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True Blue Pioneers of the Gulf of St Lawrence

by Zack Metcalfe

The Mingan Island Cetacean Study was the first blue whale research organization anywhere in a world, founded shortly after hunting of the blue whale was outlawed internationally in 1966. NOAA Fisheries photo
The Mingan Island Cetacean Study was the first blue whale research organization anywhere in a world, founded shortly after hunting of the blue whale was outlawed internationally in 1966. NOAA Fisheries photo

Did you know the very first blue whale research organization in the world was founded right here in Atlantic Canada? They opened their doors in 1979 on the north shore of the Gulf of St Lawrence and for the last 36 years, they’ve been pioneering our understanding of the largest animals on Earth.

They’re called the Mingan Island Cetacean Study (MICS) and they gave us our first real look at marine mammals in the Gulf of St Lawrence. Its founder, Richard Sears, saw a need for this research during a visit to the Mingan Islands back in 1976, a time when very little was being done on our coast.

MICS built the first catalogues of humpback, finback and minke whales in Atlantic Canada and the first blue whale catalogues anywhere in the world. From their work we learned things about population, distribution, migration, feeding grounds, birth rates and plenty more, knowledge essential to understanding and preserving these animals, many of whom are endangered.

In a recent conversation with Richard, I asked about their earlier days of studying the Gulf, back when their insurance was cheaper, the staff was smaller, the boats were more conservative and science funding was plentiful. Well…plentiful enough.

Besides securing the occasional contract or grant to keep their research going over the years, MICS championed their own form of ecotourism, inviting people to come join them as they scoured the ocean in pursuit of whales. For a week or so, people could take part in MICS’ research, getting first hand experience in the Gulf of St Lawrence or the Azores. Folks could even “adopt” some of the whales MICS’ had identified, contributing to research in the process. This is how they’ve supported themselves for 36 years and still do.

Things aren’t so simple anymore, not for independents like MICS. Costs have gone up and funding has plummeted. So, why am I telling you the life story of the Mingan Island Cetacean Study, an independent group of scientists waging war against ocean ignorance? I’m tell you because, much like the endangered species profiled in this column, MICS is at risk of disappearing from our coast.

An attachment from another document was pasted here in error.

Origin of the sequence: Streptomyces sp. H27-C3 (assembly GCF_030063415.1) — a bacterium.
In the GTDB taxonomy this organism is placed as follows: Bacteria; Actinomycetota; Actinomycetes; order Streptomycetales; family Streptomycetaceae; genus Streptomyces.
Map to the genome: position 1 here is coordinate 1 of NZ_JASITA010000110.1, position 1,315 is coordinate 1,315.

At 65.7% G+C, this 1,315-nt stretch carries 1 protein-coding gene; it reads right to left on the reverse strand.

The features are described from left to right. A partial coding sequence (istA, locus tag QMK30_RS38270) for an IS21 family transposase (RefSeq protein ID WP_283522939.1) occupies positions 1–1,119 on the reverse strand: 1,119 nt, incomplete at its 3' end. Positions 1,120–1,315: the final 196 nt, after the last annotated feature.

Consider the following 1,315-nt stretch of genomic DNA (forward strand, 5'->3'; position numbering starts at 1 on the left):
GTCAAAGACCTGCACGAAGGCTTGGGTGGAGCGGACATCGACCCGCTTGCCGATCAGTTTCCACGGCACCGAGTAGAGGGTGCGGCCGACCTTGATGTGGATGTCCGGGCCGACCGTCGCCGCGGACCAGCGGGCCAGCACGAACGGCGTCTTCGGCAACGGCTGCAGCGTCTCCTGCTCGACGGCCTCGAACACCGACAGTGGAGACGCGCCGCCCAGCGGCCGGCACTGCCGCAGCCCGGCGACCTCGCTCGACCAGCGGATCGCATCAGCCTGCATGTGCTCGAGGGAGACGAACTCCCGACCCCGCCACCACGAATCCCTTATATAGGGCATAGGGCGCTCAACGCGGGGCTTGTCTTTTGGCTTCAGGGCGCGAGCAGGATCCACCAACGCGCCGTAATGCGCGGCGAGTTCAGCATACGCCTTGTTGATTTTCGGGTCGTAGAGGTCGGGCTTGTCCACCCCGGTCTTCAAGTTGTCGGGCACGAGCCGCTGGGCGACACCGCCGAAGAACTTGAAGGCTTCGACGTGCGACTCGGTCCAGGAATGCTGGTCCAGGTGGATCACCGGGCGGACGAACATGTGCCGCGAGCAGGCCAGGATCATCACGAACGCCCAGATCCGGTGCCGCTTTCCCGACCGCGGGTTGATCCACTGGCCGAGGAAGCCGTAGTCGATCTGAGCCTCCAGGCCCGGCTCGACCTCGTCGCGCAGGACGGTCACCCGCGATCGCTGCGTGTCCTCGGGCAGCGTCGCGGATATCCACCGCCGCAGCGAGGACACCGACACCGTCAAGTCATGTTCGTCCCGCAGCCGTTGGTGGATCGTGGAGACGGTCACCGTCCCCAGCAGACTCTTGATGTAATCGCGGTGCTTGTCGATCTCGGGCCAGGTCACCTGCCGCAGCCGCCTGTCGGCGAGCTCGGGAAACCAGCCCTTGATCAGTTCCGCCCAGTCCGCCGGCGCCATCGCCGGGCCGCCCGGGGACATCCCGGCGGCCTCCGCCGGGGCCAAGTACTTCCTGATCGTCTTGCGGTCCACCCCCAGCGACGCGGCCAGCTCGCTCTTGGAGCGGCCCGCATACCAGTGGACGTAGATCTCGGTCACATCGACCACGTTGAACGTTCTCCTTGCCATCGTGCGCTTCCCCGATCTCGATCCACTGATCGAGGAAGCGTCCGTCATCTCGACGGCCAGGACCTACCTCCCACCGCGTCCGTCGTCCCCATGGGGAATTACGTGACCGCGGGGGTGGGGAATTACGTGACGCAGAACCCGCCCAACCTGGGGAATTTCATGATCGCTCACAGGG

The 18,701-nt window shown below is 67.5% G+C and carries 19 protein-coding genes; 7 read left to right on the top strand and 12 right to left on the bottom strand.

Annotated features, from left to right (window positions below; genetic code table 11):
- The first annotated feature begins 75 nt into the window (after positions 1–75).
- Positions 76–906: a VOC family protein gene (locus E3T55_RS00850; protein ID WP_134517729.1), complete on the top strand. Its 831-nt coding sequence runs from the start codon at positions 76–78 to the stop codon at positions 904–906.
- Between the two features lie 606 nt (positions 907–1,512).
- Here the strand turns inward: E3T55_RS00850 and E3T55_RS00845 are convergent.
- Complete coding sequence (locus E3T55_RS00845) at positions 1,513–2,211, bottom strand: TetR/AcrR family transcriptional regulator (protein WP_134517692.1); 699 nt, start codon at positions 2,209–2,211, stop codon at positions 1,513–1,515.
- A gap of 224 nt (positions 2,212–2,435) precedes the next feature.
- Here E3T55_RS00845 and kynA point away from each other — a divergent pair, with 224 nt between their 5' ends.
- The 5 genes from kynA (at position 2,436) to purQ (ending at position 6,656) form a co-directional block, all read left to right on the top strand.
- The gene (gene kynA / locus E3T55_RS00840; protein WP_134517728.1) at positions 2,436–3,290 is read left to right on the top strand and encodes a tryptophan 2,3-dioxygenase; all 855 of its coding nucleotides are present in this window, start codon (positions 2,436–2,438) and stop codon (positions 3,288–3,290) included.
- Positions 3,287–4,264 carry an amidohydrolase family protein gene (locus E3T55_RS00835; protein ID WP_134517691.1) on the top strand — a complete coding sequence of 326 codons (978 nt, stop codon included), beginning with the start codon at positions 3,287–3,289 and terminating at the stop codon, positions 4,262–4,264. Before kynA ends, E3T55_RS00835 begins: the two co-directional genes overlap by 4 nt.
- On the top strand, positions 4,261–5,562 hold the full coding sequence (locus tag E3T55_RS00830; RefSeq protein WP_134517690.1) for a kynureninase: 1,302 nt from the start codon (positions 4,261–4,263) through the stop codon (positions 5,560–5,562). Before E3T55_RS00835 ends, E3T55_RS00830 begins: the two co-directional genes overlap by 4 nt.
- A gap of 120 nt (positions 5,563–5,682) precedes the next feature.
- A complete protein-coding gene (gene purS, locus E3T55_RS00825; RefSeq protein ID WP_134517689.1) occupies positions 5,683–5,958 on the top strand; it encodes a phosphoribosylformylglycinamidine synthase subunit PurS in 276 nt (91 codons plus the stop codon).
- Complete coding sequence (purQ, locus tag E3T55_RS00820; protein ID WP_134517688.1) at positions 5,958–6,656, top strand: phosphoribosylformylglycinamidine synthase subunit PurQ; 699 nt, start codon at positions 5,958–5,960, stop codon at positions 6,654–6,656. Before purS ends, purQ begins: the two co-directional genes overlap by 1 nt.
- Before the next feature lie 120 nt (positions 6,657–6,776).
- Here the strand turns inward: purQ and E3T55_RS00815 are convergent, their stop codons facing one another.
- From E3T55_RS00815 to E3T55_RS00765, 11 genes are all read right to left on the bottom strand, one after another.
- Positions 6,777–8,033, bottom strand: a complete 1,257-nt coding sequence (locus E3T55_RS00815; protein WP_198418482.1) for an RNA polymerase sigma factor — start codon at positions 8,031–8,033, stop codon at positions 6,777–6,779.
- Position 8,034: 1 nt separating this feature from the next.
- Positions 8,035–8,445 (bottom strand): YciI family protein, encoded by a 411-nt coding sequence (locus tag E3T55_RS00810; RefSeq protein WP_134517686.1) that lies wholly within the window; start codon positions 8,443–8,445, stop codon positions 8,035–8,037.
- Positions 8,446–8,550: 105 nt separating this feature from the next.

Richard told me it takes between $200,000 - $250,000 a year to run the MICS research station properly, so their staff can continue answering questions most of us wouldn’t even know how to approach. At the moment, they have less than half that for 2015.

Without their work, the blue whale and other cetaceans might still be falling victim to our ignorance here in Atlantic Canada…and as any whale expert will tell you, we still have much to learn about these gentle giants.

On March 16 at the Montreal Biodome, MICS will be hosting a fundraising event affectionately called The Grand Blue, at which there will be food, tunes, an auction and the people who, past and present, made MICS a reality.

Too often, when we look through the lens of endangered species, we’re filled with helplessness, a burning desire to set things right without knowing how best to do so. Supporting the Mingan Island Cetacean Study is exactly how we can do so. Their work calls attention to areas of research which might otherwise be ignored. I myself have learned volumes from them in the last year and recognize the important role they play on our coast.

I encourage you to visit their website (www.rorqual.com) and learn about these people, their fundraiser in Montreal, their ride-alongs, their adopt-a-whale, their research and all the rest. They do important work and the Gulf would be a misunderstood stretch of sea without them.

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Topics: Environment
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